Throughout history, leaders have continually faced challenges in managing effectively. For example, as far back as the building of the Great Pyramids in ancient
Egypt, Egyptians encountered difficulties making decisions and solving problems on a daily basis. It took the Egyptians over 20,000 workers and 23 years to complete the
Great Pyramids. Planning, organizing, scheduling, and controlling the project all had to be done without the use of computers, cell phones, and fax machines. In the 1940’s during the Second World War, problems arose from a shortage of workers to produce high volumes of war-time materials and supplies. Management practices were necessary to fill the gaps left by the reduction in the labor force and were used to create production efficiencies. These practical management problems marked the beginning of the management principles we still use today.
The environment in which people work is very different today than in the past. In the past, people did not always commute to work. Mostly, they worked from home or close to home as farmers, tradesmen, and ranchers. In 1790, two thirds of the United
States’ population worked in agriculture, harvesting fruit and vegetables from their own land. This work environment provided people with more task identification and control over their output. People were expected to participate in both the planning and executing of the work. In our modern environment, there are individuals who plan the work and executers who complete the work.
Division of Labor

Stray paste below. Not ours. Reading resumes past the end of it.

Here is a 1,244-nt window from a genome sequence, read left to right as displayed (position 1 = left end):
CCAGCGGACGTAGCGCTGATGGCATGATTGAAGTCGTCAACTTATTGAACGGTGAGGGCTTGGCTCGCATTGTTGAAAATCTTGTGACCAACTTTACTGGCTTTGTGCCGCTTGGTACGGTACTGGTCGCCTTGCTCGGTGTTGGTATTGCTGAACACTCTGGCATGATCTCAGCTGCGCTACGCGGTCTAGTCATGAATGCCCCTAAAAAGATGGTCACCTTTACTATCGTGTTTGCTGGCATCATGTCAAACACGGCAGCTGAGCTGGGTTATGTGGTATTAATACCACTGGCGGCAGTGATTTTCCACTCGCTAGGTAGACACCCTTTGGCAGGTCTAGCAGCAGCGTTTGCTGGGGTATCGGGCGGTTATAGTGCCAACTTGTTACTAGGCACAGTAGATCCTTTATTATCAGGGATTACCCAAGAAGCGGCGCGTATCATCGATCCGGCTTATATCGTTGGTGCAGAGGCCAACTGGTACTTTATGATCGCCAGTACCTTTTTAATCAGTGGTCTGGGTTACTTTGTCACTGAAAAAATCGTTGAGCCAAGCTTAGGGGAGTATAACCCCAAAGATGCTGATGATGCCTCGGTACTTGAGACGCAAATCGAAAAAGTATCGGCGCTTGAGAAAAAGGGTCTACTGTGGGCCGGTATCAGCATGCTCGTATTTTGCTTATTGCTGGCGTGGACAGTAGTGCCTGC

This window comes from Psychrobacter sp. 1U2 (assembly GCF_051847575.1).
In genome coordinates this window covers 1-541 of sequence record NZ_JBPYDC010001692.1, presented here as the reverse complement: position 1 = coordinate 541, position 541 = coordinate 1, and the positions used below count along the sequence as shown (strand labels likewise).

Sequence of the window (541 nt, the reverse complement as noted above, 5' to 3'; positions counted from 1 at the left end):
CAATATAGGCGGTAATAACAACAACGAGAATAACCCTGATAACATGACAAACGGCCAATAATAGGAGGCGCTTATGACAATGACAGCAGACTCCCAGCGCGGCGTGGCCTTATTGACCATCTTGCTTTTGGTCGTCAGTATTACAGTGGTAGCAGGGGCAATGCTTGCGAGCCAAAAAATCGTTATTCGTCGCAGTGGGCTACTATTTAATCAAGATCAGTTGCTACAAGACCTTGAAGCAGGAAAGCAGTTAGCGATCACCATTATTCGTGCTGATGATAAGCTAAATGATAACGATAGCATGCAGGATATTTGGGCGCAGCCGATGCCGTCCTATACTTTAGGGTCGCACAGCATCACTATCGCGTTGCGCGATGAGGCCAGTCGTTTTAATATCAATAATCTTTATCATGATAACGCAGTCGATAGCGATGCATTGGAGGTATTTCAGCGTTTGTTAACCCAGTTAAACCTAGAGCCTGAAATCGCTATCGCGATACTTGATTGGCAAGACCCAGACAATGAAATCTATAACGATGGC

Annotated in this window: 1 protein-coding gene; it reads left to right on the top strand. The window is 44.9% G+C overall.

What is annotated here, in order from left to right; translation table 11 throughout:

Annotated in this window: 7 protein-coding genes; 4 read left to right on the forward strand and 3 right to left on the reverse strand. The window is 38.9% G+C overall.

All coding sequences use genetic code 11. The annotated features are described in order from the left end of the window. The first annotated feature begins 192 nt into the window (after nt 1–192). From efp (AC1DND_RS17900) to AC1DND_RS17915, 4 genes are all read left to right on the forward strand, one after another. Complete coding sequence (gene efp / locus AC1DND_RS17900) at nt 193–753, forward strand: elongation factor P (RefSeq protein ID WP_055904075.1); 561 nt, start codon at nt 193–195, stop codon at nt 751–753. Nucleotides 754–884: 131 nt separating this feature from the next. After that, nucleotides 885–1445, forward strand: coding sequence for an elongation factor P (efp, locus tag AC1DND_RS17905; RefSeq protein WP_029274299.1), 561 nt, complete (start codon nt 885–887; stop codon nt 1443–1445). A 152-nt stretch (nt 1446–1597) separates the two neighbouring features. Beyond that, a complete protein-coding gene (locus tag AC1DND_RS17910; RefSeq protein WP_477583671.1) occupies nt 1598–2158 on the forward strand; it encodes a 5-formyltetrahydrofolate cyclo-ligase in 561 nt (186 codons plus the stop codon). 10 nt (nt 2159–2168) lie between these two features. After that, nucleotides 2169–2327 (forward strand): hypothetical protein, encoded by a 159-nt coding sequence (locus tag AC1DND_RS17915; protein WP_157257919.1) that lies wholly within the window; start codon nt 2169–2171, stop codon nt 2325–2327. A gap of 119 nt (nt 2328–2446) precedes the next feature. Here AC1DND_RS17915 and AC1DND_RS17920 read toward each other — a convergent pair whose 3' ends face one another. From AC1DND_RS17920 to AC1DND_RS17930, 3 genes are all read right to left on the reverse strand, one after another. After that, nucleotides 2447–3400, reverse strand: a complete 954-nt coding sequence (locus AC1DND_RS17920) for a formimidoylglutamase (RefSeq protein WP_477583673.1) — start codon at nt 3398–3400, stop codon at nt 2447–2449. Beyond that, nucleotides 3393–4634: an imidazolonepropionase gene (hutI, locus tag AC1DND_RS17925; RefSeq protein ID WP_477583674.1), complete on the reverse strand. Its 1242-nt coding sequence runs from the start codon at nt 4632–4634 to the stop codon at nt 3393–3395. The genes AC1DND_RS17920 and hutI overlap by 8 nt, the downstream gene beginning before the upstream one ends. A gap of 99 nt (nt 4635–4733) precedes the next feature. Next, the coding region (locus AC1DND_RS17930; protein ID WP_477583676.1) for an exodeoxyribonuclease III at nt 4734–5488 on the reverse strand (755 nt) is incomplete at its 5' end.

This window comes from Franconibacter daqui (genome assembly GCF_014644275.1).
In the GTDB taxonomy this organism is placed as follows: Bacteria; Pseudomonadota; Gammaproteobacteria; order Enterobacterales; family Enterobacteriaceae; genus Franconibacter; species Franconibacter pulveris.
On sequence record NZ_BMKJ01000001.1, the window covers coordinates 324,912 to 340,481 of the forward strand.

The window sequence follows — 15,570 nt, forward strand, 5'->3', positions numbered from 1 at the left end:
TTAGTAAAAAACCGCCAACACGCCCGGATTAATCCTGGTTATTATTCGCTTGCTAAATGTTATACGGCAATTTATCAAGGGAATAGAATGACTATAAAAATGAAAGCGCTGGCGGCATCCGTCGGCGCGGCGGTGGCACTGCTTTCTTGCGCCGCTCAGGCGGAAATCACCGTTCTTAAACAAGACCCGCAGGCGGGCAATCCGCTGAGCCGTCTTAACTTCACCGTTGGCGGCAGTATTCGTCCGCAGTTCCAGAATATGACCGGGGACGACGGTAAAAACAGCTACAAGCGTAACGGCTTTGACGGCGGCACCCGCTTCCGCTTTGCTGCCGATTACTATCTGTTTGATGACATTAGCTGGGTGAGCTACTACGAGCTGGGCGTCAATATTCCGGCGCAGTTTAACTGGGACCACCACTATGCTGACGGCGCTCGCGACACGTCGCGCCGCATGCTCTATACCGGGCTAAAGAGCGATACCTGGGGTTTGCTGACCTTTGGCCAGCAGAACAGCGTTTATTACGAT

In 1750, labor changed dramatically. The availability of power and low wage workers initiated the building of factories. Employers began replacing specialized workers with several low skilled workers, commonly known as division of labor. Division of labor initiated an increased need for managers to help coordinate the large quantities of employees working on individual tasks in support of the project. Because of specializing work efforts, productivity increased. For example, at Ford Motor Company, the time to produce a car typically took 12.5 hours. After implementing the division of labor theory, Ford reduced the time to produce a car to only 93 minutes. Each assembly line task was broken down into smaller, more specialized tasks. If possible, each task was automated to ensure maximum productivity. However, if the task was unable to be automated, employees would focus on that one task and repeat it over and over to improve efficiency. Productivity improvements, such as the ones incorporated at
Ford, fueled the beginning of large, formal organizations using divided labor tasks.
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Economist Adam Smith supported the division of labor theory and claimed growth was rooted in the increasing of division of labor. Smith argued that as workers became experts in specialized tasks, efficiency improved. Overall time and money were saved from workers switching tasks during the day. Smith conducted a pin production study to emphasis the positive impact on production when tasks were specialized.
When division of labor was implemented with 10 workers, 48,000 pins could be produced per day. Otherwise, only 200 pins were produced with specialized workers.
In the early twentieth century, the first organized studies of management were formalized. These studies became known as the classical approach to management.
Two major theories encompass the classical approach: scientific management and general administrative.
Scientific Management Theory
In 1911, Frederick Winslow Taylor published the book Principles of Scientific
Management, outlining the scientific management theory. This theory describes the use of scientific methods to identify the one best way for a job to be done. Taylor’s theory created a mental revolution by defining guidelines for improving production efficiency.
Taylor defined four